Dear John, several years ago, I inherited a sword from my uncle. I think it is real just because my uncle was fairly wealthy and collected nice items. I remember seeing it at his house when our family visited him in 1960. But, I really have don’t know if it is authentic. It looks identical to one I found on a popular Civil War website. It has a “C” and “S” cast into the quillon (cross guard) on both sides. There is no maker’s/manufacturer’s mark on the sword. It is very heavy, 3.18 lbs. The blade is 18.5 inches long, and it is pretty darn sharp.
Would you take a look at the attached photos and let me know if you spot any obvious signs of it being fake? If not, what do you think it might be worth?
JS: Your uncle left you a very nice Confederate relic. This particular pattern of Confederate short sword is fashioned after a US model 1832 short artillery sword. The pattern dates back to Roman times and was readopted in modern warfare by the French in the early 19th century. The purpose of this sword for an artilleryman was to protect his position as a last-ditch measure against cavalry attacks. This short sword theoretically could be used not only against a mounted horsemen but against the belly of a horse charging your position. This sword was standard issue in the U.S. Army from 1832 through the end of the Civil War, though very rarely used in combat.
At the beginning of the Civil War, the Confederates made several patterns of this short sword, more to be used as a large knife in hand-to-hand combat—or that's what many young Confederates thought. Early in the war, Confederate soldiers thought they would be disemboweling their Yankee foes with such big knives! However, those dreams of fighting with these short swords was short-lived. They were quite heavy, and after the first year of the war, soldiers pretty much decided they didn't need them and didn’t want to march many miles carrying this extra four pounds of weight.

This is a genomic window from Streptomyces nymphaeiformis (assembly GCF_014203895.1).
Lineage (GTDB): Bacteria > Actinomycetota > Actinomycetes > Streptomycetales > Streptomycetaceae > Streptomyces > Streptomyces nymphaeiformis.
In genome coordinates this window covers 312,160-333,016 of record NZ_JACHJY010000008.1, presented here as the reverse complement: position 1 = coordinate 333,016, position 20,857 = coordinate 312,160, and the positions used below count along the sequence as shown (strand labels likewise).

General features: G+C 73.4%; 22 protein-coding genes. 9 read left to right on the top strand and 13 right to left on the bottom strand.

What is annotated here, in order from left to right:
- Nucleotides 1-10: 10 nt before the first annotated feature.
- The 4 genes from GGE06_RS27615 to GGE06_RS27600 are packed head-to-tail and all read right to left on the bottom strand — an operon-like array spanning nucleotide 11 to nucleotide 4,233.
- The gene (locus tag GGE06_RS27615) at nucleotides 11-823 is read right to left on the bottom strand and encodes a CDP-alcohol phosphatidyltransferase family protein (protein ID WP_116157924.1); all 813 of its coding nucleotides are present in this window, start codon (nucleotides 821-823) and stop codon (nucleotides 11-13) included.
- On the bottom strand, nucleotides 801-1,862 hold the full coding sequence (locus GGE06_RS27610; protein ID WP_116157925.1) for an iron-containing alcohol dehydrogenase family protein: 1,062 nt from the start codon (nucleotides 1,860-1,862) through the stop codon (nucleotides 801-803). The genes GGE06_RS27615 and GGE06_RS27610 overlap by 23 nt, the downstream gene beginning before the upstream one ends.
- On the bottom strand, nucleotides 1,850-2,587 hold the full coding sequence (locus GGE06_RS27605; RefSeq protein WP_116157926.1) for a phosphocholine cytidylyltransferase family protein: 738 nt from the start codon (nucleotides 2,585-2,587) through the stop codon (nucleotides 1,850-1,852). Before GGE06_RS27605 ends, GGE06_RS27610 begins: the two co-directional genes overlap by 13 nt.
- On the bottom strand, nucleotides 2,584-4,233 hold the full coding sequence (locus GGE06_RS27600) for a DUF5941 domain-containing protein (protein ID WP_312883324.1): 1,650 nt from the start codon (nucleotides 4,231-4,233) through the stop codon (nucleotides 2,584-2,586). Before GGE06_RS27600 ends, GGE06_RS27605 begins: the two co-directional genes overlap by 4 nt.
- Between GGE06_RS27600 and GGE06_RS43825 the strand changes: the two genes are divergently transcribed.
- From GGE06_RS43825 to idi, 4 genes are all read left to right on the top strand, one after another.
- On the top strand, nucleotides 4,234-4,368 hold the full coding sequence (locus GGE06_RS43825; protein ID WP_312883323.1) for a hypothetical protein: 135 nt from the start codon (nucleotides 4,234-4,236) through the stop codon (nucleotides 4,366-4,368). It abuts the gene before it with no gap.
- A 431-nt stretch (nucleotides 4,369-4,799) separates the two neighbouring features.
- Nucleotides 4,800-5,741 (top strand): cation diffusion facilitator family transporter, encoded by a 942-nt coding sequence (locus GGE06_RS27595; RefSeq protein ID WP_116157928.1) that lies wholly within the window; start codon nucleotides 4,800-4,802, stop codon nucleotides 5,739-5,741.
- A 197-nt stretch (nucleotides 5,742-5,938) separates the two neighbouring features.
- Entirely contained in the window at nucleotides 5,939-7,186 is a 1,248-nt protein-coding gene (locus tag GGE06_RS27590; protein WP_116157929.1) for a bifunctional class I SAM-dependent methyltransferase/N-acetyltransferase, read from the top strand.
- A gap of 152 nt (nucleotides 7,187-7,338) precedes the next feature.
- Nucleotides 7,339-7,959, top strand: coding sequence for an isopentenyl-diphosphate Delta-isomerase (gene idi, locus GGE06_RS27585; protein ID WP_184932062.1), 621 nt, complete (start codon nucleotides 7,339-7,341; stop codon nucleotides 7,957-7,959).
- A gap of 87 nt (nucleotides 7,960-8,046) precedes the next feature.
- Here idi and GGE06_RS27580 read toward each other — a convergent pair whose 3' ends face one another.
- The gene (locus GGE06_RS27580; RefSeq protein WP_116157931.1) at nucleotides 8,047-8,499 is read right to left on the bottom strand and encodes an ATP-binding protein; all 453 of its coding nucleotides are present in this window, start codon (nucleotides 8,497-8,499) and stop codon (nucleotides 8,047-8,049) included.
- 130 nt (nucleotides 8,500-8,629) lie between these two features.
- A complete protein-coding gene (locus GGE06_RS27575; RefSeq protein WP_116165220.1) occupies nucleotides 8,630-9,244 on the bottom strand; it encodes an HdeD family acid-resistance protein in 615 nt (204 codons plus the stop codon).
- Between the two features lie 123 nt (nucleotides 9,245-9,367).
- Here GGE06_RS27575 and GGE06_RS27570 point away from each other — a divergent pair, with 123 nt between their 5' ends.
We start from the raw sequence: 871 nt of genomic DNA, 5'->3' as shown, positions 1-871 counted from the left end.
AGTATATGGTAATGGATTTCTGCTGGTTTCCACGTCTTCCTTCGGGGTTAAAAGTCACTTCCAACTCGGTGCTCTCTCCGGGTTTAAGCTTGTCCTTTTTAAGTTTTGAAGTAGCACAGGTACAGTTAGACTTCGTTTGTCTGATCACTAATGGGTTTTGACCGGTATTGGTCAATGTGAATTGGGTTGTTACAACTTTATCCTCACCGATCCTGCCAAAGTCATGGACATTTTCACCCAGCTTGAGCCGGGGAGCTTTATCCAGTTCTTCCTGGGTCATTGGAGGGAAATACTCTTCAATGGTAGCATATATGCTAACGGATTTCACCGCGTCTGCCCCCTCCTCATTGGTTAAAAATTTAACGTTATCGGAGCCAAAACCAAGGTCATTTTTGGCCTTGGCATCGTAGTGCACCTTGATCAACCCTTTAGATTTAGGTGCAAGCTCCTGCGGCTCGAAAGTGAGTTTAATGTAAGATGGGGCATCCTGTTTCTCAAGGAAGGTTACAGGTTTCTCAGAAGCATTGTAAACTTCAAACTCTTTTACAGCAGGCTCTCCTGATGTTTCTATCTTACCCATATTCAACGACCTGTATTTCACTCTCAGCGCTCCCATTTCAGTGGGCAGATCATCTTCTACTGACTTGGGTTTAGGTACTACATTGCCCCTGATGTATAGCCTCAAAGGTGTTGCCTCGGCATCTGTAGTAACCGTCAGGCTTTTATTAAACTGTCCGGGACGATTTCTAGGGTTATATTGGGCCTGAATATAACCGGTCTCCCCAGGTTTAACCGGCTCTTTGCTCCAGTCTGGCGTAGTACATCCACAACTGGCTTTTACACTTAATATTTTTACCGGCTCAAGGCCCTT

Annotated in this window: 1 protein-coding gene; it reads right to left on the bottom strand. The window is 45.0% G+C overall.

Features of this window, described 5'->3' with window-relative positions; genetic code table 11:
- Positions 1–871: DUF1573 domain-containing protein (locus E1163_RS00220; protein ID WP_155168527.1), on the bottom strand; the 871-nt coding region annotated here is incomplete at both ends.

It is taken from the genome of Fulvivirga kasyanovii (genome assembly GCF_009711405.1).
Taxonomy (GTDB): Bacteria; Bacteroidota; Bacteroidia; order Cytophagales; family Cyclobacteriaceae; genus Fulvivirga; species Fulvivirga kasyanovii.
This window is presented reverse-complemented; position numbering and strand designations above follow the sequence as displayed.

These knives and short swords were popular souvenirs taken home by Union soldiers after several of the first battles, as seen in museums and collections with wonderful old tags telling where they were picked up.
There are a dozen or so distinct manufacturers of Confederate short swords, this one being among the most massive and among the few patterns marked "CS" and the only pattern with a raised "CS" in relief in the cross guard. This pattern is reproduced and faked, as are many other Confederate swords are, but your photographs are excellent, and there is no question your sword is original and authentic.
The approximately 19-inch blade varies a little on every sword in this particular pattern and usually, if untouched is very sharp, so be careful with it. I can tell from the photographs the brass hilt has good yellow patina, and the blade is also very good with just minor rust, staining and pitting that happens on a forged piece of steel after 150 years.
The manufacturer of this sword is unknown. Regardless, it was most likely made between 1861 and 1862, early in the war. It is a very popular sword among Civil War collectors, and at the peak of the market, nice examples of this sword without a scabbard sold for between $5,000 and $6,000. With the Civil War market a little soft over the past few years, your nice example should still sell for about $4,000. The original scabbard made for this sword was of tin-mounted leather, and they are very scarce. The addition of the original scabbard typically doubles the value of this sword.